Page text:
Chemistry in Progress

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Displaying theses 1-10 of 613 total
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J.F. van den Hoek
Master programme: Chemistry - Molecular design, synthesis and catalysis December 15th, 2017
Institute: Other Research group: DSM Coating Resins Graduation thesis Supervisor: Bas de Bruin
Alternating Ring-Opening Polymerization of Trimellitic Anhydride and Epoxides: Insight Into the Mechanism and Backbone Structure
The alternating copolymerization of anhydrides and epoxides is used as an alternative to the polycondensation of carboxylic acids and alcohols. Both reactions yield polyesters that can be used in developing (paint) coatings. In this thesis the efforts to better understand the mechanistic details of the synthesis of functionalized polyesters via the alternating copolymerization is described.
picture that illustrates the research done
Scientific abstract (pdf 1K)   For more info or full text, mail to: B.deBruin@uva.nl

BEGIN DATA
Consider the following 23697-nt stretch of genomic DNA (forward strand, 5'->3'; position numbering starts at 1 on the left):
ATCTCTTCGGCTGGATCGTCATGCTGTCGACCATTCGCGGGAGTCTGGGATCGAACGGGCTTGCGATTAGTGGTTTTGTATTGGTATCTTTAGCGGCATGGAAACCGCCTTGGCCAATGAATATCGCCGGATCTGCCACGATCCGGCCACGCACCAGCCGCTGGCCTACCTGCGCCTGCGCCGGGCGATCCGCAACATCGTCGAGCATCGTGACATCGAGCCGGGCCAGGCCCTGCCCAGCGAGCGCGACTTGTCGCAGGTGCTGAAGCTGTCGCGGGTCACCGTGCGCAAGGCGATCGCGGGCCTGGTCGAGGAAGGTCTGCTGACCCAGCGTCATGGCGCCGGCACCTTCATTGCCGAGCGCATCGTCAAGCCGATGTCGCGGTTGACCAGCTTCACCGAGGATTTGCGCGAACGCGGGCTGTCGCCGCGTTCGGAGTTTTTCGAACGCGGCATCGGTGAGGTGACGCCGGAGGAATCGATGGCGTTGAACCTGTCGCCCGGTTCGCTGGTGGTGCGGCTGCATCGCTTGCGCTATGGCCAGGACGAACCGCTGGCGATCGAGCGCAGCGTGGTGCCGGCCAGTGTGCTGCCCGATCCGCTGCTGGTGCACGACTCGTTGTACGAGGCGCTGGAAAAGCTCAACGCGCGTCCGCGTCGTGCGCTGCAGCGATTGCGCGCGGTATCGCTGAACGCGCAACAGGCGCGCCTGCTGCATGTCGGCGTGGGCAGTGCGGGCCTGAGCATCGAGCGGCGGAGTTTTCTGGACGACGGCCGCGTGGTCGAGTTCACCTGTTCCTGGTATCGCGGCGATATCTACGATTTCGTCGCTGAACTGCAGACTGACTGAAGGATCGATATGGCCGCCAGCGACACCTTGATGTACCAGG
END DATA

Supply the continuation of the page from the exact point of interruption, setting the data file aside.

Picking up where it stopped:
L.L. Leenders
Master programme: Chemistry - Analytical Sciences November 3rd, 2017
Institute: Other Research group: RIKILT Institute of food safety Graduation thesis Supervisor: W. Th. Kok
Determination of ethanol metabolites in hair
Hair analysis is increasingly used over the past years in the detection of drugs in both forensic as clinical science. The detection window of hair is longer when compared to body fluids, and if a hair is analysed in a segmented way, it could give information about drug and alcohol abuse in a retrospective way. The problem in case of ethanol is the fact that ethanol itself cannot be detected in hair due to its high volatility, only its metabolites are incorporated into hair. In this project, a method is developed for the detection of two ethanol metabolites in hair with LC- and GC-MS(/MS). A method for the analysis of one of the metabolites, EtG, was developed, optimized and validated. Also, the initial method development for the analysis of both EtG as well as FAEEs with GC-MS(/MS) was executed. Analysis of both metabolites at the same time is not possible, since the clean-up is different for each of them. It was tried to combine some steps of the analysis, so that the method is more sufficient.